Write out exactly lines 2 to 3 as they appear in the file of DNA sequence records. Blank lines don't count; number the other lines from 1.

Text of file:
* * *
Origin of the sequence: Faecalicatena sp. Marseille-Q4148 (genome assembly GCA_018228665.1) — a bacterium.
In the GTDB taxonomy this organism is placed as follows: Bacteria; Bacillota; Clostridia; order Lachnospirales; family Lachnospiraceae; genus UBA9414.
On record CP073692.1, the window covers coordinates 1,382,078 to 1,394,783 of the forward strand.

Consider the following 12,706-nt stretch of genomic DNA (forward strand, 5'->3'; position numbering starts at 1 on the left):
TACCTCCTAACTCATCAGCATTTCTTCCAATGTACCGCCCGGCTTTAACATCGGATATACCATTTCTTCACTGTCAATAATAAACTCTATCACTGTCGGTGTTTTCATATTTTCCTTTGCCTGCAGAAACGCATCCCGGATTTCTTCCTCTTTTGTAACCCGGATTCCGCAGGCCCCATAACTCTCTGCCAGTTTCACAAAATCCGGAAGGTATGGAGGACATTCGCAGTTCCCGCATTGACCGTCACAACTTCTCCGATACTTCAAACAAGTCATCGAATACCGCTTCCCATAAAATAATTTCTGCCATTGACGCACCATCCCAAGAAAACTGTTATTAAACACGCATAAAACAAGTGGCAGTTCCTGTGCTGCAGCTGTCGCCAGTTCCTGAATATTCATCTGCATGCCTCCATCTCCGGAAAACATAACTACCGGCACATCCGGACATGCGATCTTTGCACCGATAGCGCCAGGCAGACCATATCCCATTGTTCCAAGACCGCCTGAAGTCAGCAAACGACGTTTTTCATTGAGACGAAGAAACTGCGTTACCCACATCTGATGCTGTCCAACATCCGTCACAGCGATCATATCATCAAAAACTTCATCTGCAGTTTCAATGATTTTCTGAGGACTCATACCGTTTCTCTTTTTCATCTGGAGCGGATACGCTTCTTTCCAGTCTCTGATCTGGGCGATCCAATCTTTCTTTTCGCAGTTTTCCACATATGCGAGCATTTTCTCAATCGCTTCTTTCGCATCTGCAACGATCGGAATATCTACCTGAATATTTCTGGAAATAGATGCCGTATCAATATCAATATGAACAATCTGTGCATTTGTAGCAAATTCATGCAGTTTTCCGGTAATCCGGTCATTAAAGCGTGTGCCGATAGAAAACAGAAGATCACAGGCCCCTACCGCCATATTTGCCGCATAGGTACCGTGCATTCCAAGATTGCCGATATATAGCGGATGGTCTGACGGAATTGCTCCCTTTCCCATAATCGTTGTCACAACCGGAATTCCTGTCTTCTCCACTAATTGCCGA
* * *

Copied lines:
In the GTDB taxonomy this organism is placed as follows: Bacteria; Bacillota; Clostridia; order Lachnospirales; family Lachnospiraceae; genus UBA9414.
On record CP073692.1, the window covers coordinates 1,382,078 to 1,394,783 of the forward strand.